Wednesday’s victory will give May temporary respite as she attempts to convince EU leaders to offer sufficient concessions to convince a majority of MPs to back her Brexit deal.

Maddy Thimont Jack, a researcher at the Institute for Government in London, said: “The vote will show that she does have the confidence of the House of Commons, so it gives her a bit more flexibility going into the next step – when she has to bring back the motion [on her Brexit deal] next week with the government’s plan B following Tuesday’s defeat.

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“In the immediate term, it might strengthen her, but it doesn’t stop another motion being brought in three weeks’ time and – given how fast things are moving and that the clock is ticking – it could then be a very different situation.”

However, the implications of Corbyn’s decision to move a motion of confidence could be greater for Labour, by prising open its own Brexit divisions – and May knows it, effectively daring Corbyn to challenge her.

Bale said: “She thinks clearly that it is a way of getting the troops to rally round her after Tuesday’s terrible defeat, which it is – and it also then exposes the tensions within the Labour Party because it puts the ball in Corbyn’s court as regards a second referendum and what to do next?

“He has marched his troops to the top of the hill and he can’t really march them down again now.”

Second referendum?

Corbyn and other senior Labour figures have used the hope of an election to conceal from their members the fact that they want to proceed with Brexit and oppose a second referendum.

Bale said: “This vote was really not about defeating the government because they know in their hearts that can’t possibly be done.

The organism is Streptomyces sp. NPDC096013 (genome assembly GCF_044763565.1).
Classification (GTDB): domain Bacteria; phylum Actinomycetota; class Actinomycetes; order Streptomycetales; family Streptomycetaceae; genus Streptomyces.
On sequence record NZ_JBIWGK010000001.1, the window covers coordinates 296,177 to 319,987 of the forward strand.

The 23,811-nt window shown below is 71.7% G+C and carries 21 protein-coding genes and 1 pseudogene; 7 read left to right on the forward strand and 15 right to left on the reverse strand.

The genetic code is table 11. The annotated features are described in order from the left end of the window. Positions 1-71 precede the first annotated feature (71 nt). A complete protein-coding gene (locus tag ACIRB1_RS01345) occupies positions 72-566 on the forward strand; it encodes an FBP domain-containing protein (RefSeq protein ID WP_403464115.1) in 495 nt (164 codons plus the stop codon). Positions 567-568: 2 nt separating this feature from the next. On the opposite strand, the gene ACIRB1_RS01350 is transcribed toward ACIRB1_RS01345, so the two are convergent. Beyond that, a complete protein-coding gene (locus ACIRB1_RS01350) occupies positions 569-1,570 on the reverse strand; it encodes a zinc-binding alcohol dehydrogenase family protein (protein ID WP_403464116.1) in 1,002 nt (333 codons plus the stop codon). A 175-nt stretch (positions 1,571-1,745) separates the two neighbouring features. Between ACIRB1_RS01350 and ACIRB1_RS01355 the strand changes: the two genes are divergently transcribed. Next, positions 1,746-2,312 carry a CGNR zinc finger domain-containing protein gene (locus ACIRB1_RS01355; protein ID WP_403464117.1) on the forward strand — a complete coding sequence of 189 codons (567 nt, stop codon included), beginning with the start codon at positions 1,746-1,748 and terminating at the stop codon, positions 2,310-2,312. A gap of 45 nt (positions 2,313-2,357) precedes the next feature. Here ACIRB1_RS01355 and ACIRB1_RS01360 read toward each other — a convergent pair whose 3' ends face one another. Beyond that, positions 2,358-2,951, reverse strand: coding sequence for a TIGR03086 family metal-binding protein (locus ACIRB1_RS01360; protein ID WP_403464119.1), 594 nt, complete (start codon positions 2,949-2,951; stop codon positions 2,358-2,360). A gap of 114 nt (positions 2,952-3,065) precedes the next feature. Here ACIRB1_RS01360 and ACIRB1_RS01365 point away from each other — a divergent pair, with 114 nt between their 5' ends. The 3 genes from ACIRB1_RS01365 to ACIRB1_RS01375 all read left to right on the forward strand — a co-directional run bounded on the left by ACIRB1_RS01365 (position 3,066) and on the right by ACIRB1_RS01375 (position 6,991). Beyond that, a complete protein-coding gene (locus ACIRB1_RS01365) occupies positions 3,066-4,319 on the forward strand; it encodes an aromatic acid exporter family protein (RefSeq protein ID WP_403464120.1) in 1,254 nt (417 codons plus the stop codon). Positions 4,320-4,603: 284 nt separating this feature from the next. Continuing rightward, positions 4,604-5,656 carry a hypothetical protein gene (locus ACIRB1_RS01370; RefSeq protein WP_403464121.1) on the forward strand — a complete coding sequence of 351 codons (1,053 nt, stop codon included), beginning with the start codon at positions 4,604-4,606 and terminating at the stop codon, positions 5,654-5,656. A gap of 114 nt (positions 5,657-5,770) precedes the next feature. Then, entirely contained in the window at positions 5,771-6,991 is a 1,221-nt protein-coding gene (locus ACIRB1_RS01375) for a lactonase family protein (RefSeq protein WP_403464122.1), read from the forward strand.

“The confidence motion is something they have been able to hide behind since the Labour Party conference in the autumn, and it allows them to tell their supporters in the country and especially their grassroots members that there is no need for a second referendum yet because they might be able to engineer a general election.

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“That was always a fiction and it will be exposed as such – but it might be something that they carry on trying to do for two or three weeks, meanwhile running down the clock.”

While Labour is now likely to edge closer to resolving its own policy disagreements, this does not automatically mean it will embrace a second referendum.

Bale said: “It looks as if the leadership is reluctant to do that and is intent instead on pursuing the possibility of some kind of ‘softer’ Brexit in coordination with the government, or indeed tabling another confidence motion in a few days’ or weeks’ time.”

Menon also noted that a recent gathering of Labour MPs who want a “people’s vote” attracted just 71 parliamentarians.

“That isn’t very many,” he said. “There are an awful lot of Labour MPs who don’t want a referendum.”

In principle, it would not be difficult to secure parliament’s commitment to a second referendum through a motion.

However, it would then require complex legislation and an extension of the March 29 deadline under Article 50 by which the UK formally announced its intention to quit the EU.

Source: Al Jazeera